IDEAS home Printed from https://ideas.repec.org/
MyIDEAS: Login to save this paper or follow this series

Aspects of growth, structural change, and employment: A Schumpeterian perspective

  • Giersch, Herbert
Registered author(s):

    This paper aims to throw some light on problems of growth and employment that appear to have been somewhat neglected in the recent development of mainstream economics. As the subtitle suggests we shall make use of a framework of thought that might be called Schumpeterian, in honor of Joseph Schumpeter, who taught in Vienna and Bonn as well as at Yale and Harvard, and who deserves - as some people here in Kiel think - more credit than he usually receives in the shadow of Keynes. This system of thought emphasizes - a medium run time horizon, as distinct from the Keynesian short run and the classical, neoclassical, or Marxian long run; - the cyclical nature of capitalist development, rather than the notions of short run or long run equilibrium, as a basic postulate; the catallactic features of activity in the private sector and hence the information and coordination problems arising in decentralized systems - in contrast to a view which Hicks calls plutologist or social accounting Keynesianism (Hicks 1976); - active or dynamic competition of all sorts (Schumpeter's creative destruction) among entrepreneurs, whom Schumpeter (1912) defined as everyone who carries out new combinations; - autonomy, spontaneity, curiosity, experimenting, and-risk taking as essentials of human action under competitive conditions in business as well as in research - in contrast to the notion of perfect competition and its implicit situational determinism (Latsis 1976); - supply activities rather than demand mechanics, such as demand induced (accelerator) investments or multiplier processes. This approach certainly is supply oriented, in contrast to the demand bias of short run macro-economics. Effective demand is taken to be a consequence (multiplier effect) of private supply activities, i.e. of autonomous investments. A shortfall of demand can be explained in this framework as a consequence of unfavorable conditions for autonomous investments, including - a shortage of technological breakthroughs, - a shortage of factors complementary to investments, - institutional constraints, - a shortage of entrepreneurs, and - a distortion of relative prices depressing profits and profit expectations.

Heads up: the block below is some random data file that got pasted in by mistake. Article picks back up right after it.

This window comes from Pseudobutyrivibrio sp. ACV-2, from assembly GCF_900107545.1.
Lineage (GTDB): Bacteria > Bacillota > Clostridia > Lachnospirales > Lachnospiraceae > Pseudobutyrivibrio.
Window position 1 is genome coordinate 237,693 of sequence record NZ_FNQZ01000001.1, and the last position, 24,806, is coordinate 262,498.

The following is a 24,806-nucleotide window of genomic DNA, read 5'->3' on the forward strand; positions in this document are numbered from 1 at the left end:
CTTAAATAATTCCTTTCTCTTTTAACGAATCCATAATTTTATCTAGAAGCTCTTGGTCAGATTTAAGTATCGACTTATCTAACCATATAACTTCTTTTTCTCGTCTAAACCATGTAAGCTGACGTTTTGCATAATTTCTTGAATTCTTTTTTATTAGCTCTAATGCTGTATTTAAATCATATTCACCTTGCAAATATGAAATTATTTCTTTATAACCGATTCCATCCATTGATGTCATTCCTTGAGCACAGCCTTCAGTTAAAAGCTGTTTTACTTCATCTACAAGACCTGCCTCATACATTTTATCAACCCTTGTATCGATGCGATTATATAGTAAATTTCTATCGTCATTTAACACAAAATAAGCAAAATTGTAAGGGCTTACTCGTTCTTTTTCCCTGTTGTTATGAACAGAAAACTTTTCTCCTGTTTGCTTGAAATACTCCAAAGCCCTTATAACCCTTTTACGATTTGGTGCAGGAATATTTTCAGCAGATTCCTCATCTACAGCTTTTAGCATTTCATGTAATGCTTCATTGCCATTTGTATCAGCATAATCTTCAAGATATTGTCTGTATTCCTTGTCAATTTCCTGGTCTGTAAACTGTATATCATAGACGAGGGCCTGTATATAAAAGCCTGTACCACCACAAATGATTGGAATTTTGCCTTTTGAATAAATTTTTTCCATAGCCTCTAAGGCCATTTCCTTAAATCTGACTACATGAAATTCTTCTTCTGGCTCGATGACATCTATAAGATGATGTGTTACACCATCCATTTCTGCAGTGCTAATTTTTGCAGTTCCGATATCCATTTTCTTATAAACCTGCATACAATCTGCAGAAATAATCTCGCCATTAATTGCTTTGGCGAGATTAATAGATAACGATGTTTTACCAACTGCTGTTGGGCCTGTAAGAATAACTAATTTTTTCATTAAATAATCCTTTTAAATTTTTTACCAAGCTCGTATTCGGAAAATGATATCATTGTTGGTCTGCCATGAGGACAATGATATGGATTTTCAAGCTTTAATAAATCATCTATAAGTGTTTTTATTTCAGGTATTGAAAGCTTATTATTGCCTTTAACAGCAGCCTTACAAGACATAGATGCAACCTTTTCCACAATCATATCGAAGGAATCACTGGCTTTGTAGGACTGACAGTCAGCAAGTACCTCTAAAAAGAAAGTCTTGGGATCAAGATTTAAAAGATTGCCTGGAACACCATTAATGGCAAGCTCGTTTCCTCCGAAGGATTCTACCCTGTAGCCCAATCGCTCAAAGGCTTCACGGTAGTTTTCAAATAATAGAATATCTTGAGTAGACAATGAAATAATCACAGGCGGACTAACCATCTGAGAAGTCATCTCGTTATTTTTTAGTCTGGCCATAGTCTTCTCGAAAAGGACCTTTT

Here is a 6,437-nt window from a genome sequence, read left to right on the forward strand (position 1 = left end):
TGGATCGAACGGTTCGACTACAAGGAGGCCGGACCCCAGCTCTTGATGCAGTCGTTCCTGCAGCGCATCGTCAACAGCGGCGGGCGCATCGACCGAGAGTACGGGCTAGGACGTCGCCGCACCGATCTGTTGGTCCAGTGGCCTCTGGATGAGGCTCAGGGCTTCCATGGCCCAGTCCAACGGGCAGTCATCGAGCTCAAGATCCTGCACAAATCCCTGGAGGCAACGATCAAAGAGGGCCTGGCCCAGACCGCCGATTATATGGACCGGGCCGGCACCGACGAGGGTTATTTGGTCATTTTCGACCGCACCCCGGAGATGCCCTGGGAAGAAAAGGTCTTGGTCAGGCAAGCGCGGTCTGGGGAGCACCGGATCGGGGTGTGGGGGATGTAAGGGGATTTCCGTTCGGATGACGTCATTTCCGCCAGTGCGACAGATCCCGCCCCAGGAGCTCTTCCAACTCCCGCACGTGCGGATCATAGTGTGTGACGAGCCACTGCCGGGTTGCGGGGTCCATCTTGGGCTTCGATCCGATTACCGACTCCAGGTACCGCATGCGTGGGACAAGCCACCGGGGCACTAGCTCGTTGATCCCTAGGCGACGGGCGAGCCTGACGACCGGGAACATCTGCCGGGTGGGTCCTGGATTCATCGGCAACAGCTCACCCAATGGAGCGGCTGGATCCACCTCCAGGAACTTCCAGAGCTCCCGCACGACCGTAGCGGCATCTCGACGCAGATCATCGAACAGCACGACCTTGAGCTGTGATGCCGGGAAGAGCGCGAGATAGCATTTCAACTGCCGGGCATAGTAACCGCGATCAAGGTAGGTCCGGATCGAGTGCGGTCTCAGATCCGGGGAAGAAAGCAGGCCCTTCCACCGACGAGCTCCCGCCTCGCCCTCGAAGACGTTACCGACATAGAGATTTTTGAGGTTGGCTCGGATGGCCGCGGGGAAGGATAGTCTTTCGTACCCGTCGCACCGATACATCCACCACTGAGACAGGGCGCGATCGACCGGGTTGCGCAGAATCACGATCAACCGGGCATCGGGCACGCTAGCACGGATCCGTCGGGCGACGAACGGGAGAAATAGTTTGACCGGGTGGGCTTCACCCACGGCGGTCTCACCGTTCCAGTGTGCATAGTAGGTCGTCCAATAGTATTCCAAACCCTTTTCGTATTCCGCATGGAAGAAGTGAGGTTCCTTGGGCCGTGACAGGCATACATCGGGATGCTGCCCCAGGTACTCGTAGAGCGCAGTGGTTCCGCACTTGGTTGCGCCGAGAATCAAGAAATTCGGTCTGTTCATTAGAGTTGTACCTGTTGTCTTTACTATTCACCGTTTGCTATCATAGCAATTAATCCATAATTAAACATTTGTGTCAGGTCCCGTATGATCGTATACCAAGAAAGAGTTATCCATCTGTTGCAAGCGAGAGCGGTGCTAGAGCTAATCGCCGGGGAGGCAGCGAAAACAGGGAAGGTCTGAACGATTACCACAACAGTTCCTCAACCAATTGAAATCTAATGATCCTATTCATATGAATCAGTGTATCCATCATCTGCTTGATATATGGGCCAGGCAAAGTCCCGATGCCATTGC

If you experience problems downloading a file, check if you have the proper application to view it first. In case of further problems read the IDEAS help page. Note that these files are not on the IDEAS site. Please be patient as the files may be large.

    File URL: http://econstor.eu/bitstream/10419/47127/1/01085164X.pdf
    Download Restriction: no

    Paper provided by Kiel Institute for the World Economy in its series Kiel Working Papers with number 89.

    as
    in new window

    Length:
    Date of creation: 1979
    Date of revision:
    Handle: RePEc:kie:kieliw:89
    Contact details of provider: Postal: Kiellinie 66, D-24105 Kiel
    Phone: +49 431 8814-1
    Fax: +49 431 85853
    Web page: http://www.ifw-kiel.de
    Email:


    More information through EDIRC

    No references listed on IDEAS
    You can help add them by filling out this form.

    This item is not listed on Wikipedia, on a reading list or among the top items on IDEAS.

    When requesting a correction, please mention this item's handle: RePEc:kie:kieliw:89. See general information about how to correct material in RePEc.

    For technical questions regarding this item, or to correct its authors, title, abstract, bibliographic or download information, contact: (Dieter Stribny)

    If you have authored this item and are not yet registered with RePEc, we encourage you to do it here. This allows to link your profile to this item. It also allows you to accept potential citations to this item that we are uncertain about.

    If references are entirely missing, you can add them using this form.

    If the full references list an item that is present in RePEc, but the system did not link to it, you can help with this form.

    If you know of missing items citing this one, you can help us creating those links by adding the relevant references in the same way as above, for each refering item. If you are a registered author of this item, you may also want to check the "citations" tab in your profile, as there may be some citations waiting for confirmation.

    Please note that corrections may take a couple of weeks to filter through the various RePEc services.

    This information is provided to you by IDEAS at the Research Division of the Federal Reserve Bank of St. Louis using RePEc data.